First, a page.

● Cisco Prime Network Services Controller-to-VMware vCenter communication: Cisco Prime Network Services Controller registers with VMware vCenter for visibility into the VMware environment. This visibility allows the security administrator to define policies based on the VMware virtual machine attributes. Cisco Prime Network Services Controller integrates through an XML plug-in. The process is similar to the process for integration of the Cisco Nexus 1000V VSM with VMware vCenter.
● Management and orchestration tools: Cisco Prime Network Services Controller can also be programmed by third-party management and orchestration tools through XML APIs.
Sample Two-Tier Web Application on VXLAN with Cisco VSG
This document describes the configuration of two organizations: ABC and XYZ. Each organization is running a two‑tier web application with a web server and client. In this scenario, the Cisco VSG service will be inserted for organization ABC, and this configuration will be compared with that of organization XYZ, which does not use the Cisco VSG service (Figure 2).
Figure 2. Sample Two-Tier Web Application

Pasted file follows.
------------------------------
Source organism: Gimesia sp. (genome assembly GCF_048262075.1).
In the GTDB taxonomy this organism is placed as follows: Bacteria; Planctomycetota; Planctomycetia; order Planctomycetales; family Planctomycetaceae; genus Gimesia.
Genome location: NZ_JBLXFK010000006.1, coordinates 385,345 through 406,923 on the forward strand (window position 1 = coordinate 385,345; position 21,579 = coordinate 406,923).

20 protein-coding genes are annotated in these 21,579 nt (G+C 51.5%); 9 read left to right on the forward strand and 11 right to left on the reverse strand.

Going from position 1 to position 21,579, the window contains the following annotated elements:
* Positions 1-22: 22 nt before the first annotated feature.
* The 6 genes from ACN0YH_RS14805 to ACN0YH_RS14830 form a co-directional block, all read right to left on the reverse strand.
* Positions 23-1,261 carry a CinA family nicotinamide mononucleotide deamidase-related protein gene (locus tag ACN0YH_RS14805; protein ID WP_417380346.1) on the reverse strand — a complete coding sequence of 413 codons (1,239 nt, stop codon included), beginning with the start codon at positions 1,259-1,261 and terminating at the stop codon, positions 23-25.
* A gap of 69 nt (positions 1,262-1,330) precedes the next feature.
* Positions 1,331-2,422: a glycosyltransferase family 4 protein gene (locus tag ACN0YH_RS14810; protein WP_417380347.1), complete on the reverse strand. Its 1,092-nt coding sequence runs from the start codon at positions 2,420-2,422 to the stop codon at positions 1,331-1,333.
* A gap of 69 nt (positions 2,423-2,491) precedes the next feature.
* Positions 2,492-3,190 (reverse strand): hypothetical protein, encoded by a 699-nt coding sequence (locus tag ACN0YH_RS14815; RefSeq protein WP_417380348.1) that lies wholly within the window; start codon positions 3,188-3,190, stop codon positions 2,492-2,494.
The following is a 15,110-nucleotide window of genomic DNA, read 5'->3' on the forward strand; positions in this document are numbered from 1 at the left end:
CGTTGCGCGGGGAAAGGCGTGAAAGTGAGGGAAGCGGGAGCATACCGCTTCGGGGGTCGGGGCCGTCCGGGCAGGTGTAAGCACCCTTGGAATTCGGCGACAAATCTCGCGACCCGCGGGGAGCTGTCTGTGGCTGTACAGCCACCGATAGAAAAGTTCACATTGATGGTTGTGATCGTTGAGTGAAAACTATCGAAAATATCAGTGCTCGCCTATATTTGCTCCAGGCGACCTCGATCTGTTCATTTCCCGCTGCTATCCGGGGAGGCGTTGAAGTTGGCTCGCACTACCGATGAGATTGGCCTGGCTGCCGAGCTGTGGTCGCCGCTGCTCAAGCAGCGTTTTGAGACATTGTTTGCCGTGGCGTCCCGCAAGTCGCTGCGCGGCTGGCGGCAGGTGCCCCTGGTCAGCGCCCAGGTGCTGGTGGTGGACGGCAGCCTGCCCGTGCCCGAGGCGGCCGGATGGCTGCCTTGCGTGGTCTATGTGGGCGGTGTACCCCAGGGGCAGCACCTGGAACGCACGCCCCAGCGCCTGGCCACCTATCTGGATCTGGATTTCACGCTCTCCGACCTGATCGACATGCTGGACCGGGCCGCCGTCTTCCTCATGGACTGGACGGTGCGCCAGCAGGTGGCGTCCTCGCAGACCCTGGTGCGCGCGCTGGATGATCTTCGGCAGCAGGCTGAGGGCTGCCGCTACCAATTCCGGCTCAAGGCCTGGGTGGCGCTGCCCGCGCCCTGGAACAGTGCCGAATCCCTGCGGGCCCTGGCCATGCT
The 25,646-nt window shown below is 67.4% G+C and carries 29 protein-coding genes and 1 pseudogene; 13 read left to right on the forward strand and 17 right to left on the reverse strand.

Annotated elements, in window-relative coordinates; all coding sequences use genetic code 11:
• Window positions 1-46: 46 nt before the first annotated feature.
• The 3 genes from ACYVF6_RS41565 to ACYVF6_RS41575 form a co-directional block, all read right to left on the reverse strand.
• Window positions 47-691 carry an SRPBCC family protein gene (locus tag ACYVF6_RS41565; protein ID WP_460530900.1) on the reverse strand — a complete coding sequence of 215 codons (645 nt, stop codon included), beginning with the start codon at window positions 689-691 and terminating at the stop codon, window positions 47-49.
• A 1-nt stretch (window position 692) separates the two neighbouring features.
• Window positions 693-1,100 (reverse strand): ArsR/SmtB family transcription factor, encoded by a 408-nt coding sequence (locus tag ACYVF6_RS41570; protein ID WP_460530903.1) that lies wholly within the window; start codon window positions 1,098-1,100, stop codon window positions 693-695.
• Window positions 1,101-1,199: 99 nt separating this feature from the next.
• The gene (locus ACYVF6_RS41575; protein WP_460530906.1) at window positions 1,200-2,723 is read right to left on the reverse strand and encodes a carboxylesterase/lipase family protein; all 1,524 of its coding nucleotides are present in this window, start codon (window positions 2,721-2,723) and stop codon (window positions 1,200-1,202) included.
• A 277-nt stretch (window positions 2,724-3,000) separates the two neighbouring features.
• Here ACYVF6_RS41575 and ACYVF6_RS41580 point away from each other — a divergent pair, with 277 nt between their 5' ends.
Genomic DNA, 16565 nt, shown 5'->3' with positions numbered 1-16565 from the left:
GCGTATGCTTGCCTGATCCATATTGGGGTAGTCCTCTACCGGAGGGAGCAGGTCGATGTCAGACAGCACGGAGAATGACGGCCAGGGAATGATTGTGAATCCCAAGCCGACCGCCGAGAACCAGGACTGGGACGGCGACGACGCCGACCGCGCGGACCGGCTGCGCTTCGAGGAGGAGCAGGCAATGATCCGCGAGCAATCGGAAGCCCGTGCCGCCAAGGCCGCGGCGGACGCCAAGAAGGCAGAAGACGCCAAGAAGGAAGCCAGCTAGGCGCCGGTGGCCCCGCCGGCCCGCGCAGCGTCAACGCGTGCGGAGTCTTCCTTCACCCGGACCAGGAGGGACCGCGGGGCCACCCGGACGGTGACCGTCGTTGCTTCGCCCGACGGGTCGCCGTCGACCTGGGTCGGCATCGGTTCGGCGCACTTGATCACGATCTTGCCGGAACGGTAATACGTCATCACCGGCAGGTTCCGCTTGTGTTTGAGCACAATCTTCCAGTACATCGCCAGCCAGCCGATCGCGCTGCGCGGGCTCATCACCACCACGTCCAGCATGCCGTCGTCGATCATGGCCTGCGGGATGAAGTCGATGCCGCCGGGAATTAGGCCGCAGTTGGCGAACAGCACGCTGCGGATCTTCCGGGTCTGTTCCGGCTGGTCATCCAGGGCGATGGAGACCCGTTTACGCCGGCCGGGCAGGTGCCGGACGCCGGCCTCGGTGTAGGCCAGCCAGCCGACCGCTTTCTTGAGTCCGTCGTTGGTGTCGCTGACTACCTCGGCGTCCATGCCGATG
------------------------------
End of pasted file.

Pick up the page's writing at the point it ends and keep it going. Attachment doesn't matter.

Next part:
Solution Component Versions
The configurations discussed in this document use the following versions of the software components:
● Cisco Nexus 1000V Release 4.2(1)SV1(5a)
● Cisco VSG Release 4.2(1)VSG1(3.1a)
● Cisco Prime Network Services Controller Release 1.3(1a)
● VMware vSphere Release 5.0
● VMware vCloud Director Release 5.0
● VMware vShield Manager Release 5.0
● All VMware vSphere components are deployed. These include:
◦ VMware vCenter Server 5.0
◦ Two or more hosts running VMware ESXi 5.0 or later
● The Cisco Nexus 1000V VSM is installed and functioning.
● The Cisco Nexus 1000V Virtual Ethernet Module (VEM) is installed on the VMware ESX and ESXi hosts that are part of VMware vCloud Director.
● The VMware vCloud Director cells and database are completely installed.
● The VMware vCloud Director provider virtual data center (vDC) and organizations are defined.
● The Cisco Nexus 1000V VSM is successfully registered with VMware vShield Manager, the VXLAN feature is enabled, and the VXLAN pool us created in VMware vShield Manager.
● Cisco Prime Network Services Controller is installed, and VMware vCenter, the Cisco Nexus 1000V VSM, and Cisco VSG are registered successfully with Cisco Prime Network Services Controller.
● Cisco VSG is installed and registered with Cisco Prime Network Services Controller.
Steps to Enable Cisco VSG for an Organization Network on VXLAN in VMware vCloud Director
The following sections present the steps required to enable Cisco VSG for an organization network on a VXLAN in VMware vCloud Director:
● Create the network segment policy and port profile for the organization using the Cisco Nexus 1000V CLI